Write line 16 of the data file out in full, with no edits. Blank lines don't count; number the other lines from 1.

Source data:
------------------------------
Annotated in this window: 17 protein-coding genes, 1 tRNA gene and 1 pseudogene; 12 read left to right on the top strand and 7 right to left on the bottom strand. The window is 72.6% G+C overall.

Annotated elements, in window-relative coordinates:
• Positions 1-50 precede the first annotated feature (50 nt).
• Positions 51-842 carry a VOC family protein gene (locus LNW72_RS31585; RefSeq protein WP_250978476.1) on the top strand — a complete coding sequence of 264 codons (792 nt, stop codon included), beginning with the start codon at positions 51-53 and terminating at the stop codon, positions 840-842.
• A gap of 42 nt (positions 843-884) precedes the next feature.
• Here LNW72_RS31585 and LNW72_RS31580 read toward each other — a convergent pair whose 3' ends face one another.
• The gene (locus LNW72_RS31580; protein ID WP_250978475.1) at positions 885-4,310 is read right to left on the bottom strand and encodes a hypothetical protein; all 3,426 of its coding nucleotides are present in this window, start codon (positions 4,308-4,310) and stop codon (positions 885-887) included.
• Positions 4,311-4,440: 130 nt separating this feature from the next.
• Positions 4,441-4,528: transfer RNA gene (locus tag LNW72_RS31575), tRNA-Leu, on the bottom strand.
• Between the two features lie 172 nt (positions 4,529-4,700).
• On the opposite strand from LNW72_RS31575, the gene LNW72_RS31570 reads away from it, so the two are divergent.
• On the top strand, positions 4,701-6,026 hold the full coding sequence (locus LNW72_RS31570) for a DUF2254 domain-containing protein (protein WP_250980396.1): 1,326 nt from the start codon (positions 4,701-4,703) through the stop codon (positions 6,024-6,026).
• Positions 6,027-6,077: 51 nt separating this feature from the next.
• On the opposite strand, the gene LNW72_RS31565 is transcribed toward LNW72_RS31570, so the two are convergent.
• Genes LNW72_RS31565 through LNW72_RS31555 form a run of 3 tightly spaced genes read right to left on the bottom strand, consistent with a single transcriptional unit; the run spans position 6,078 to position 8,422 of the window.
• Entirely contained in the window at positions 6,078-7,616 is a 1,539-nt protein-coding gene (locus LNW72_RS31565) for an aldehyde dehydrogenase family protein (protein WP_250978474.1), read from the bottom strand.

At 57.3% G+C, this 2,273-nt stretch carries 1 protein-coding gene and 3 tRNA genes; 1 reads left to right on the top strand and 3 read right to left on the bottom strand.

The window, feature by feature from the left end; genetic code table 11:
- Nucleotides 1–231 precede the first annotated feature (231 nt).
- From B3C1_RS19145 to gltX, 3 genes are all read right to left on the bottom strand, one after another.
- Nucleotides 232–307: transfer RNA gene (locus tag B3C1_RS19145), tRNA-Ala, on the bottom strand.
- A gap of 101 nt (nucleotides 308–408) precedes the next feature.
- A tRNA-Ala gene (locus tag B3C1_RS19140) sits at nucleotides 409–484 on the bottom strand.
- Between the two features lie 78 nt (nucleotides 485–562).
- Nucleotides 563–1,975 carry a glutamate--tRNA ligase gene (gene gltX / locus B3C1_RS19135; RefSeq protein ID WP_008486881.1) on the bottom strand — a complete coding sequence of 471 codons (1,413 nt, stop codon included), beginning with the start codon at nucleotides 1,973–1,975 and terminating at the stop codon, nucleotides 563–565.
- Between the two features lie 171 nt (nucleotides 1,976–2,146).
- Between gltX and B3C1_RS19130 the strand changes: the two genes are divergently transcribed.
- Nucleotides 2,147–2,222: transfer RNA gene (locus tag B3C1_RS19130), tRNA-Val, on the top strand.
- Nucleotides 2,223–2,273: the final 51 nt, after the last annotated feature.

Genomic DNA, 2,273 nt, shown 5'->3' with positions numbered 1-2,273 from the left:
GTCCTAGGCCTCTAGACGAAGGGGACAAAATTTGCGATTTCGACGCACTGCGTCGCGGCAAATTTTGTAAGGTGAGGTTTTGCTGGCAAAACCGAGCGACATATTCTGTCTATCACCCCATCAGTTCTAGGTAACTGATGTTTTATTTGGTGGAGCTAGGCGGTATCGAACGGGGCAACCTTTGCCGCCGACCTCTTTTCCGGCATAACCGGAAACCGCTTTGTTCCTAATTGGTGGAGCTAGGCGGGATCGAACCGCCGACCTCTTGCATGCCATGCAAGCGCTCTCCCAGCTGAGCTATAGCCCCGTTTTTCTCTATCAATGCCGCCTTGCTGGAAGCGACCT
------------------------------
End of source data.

• Entirely contained in the window at positions 6,078-7,616 is a 1,539-nt protein-coding gene (locus LNW72_RS31565) for an aldehyde dehydrogenase family protein (protein WP_250978474.1), read from the bottom strand.